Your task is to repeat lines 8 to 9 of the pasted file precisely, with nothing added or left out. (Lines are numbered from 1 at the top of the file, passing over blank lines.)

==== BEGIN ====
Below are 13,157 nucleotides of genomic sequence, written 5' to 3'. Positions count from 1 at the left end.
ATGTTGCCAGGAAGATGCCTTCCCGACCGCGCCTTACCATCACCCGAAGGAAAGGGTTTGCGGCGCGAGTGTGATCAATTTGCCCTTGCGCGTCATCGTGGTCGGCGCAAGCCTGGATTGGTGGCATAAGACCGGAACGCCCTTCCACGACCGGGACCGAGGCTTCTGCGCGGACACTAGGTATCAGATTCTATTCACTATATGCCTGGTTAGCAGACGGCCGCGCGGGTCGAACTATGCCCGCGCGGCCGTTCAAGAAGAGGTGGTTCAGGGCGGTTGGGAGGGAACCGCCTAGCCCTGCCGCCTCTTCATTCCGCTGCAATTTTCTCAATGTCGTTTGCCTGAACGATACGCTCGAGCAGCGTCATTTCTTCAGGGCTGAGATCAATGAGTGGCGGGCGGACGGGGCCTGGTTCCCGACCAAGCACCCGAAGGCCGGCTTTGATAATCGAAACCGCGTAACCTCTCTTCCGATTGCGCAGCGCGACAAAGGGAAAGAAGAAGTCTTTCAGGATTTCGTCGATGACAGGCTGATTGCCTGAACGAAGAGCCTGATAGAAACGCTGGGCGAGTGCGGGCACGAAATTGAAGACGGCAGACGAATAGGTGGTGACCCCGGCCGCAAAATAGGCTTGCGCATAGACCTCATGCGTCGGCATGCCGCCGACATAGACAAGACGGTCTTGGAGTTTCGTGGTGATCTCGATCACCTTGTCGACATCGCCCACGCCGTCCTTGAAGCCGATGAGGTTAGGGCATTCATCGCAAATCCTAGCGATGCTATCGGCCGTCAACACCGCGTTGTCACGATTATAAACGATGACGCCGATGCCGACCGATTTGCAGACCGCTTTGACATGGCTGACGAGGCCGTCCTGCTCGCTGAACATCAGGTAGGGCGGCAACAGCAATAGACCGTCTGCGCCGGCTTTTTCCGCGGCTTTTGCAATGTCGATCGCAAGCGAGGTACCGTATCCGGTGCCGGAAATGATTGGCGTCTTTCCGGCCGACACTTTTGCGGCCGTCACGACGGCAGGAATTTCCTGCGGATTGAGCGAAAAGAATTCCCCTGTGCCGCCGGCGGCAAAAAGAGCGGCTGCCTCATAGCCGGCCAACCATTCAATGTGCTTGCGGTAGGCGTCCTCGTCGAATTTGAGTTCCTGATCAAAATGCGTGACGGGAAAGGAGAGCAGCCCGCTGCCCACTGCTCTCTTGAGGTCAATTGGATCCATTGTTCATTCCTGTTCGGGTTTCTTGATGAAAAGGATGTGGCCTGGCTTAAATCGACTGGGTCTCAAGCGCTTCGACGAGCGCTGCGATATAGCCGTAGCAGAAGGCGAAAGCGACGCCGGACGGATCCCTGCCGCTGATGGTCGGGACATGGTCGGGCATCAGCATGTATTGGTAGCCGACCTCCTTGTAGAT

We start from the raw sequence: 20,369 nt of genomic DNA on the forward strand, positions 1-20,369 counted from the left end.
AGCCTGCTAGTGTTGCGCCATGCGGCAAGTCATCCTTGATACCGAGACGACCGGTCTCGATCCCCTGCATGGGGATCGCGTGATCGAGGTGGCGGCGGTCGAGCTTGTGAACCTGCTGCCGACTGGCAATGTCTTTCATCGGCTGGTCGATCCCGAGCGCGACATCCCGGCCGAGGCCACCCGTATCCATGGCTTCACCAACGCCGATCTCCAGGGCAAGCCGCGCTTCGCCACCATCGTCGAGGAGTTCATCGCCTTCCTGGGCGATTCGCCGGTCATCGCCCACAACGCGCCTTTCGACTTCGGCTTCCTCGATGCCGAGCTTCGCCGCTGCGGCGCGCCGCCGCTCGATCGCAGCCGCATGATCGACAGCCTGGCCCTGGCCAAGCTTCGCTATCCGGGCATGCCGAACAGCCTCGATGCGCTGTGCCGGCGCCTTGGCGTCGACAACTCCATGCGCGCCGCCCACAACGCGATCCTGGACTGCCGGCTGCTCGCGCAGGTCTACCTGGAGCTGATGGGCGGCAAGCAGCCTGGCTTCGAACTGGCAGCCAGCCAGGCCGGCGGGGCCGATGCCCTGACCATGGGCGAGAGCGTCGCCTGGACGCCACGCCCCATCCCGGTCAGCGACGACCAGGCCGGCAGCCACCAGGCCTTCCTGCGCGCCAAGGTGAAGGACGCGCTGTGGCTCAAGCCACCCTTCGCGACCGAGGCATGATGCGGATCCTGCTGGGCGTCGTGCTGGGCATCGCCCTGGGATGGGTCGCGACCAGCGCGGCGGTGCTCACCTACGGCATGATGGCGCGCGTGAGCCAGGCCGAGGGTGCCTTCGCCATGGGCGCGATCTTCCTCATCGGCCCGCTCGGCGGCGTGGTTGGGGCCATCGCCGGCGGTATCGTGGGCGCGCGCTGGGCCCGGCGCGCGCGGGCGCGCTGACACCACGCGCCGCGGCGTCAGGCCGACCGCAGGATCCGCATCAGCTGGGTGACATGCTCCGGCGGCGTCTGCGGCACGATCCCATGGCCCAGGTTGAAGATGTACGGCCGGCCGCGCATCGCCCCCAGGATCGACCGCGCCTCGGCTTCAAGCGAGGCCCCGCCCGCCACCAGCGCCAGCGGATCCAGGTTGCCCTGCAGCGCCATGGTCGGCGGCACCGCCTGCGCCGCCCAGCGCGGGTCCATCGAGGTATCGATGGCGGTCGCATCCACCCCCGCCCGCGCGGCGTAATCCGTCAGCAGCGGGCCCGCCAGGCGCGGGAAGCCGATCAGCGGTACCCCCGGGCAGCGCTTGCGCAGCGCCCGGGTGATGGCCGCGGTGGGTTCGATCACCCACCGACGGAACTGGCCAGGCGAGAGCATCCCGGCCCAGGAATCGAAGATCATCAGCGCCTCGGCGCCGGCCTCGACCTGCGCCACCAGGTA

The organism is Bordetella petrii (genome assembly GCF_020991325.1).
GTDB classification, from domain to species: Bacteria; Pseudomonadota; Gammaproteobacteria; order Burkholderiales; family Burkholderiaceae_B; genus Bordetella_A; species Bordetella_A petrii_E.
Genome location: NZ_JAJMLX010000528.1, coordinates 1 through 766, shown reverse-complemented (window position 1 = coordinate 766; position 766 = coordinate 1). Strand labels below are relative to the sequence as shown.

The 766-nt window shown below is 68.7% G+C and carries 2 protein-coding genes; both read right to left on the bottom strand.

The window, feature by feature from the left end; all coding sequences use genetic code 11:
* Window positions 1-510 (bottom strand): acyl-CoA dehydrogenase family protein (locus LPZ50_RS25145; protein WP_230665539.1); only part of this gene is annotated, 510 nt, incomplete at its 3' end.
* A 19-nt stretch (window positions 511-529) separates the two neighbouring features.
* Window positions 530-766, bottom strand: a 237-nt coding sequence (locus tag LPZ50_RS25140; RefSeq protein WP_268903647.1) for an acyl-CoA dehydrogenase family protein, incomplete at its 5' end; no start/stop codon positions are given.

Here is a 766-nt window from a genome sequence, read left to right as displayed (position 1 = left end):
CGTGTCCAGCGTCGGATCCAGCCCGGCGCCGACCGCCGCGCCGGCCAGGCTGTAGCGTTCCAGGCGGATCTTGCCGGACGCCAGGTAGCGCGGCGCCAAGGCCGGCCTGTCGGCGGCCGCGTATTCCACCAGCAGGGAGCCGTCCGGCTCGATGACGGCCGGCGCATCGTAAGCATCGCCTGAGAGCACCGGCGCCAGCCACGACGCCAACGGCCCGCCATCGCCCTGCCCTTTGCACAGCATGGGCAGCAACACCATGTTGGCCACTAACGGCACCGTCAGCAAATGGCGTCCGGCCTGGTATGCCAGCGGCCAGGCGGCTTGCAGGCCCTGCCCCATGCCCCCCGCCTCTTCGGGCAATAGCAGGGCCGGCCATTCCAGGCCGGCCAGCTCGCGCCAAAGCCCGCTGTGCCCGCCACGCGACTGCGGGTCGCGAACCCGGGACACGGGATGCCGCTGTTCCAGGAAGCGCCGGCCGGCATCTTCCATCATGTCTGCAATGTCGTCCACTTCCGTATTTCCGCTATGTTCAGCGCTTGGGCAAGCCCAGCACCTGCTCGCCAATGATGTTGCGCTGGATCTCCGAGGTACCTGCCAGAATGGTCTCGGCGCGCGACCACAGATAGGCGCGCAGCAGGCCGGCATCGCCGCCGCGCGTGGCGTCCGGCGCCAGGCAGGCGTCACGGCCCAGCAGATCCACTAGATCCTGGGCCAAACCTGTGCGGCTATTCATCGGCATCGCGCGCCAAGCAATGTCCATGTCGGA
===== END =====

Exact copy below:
The 766-nt window shown below is 68.7% G+C and carries 2 protein-coding genes; both read right to left on the bottom strand.

The window, feature by feature from the left end; all coding sequences use genetic code 11: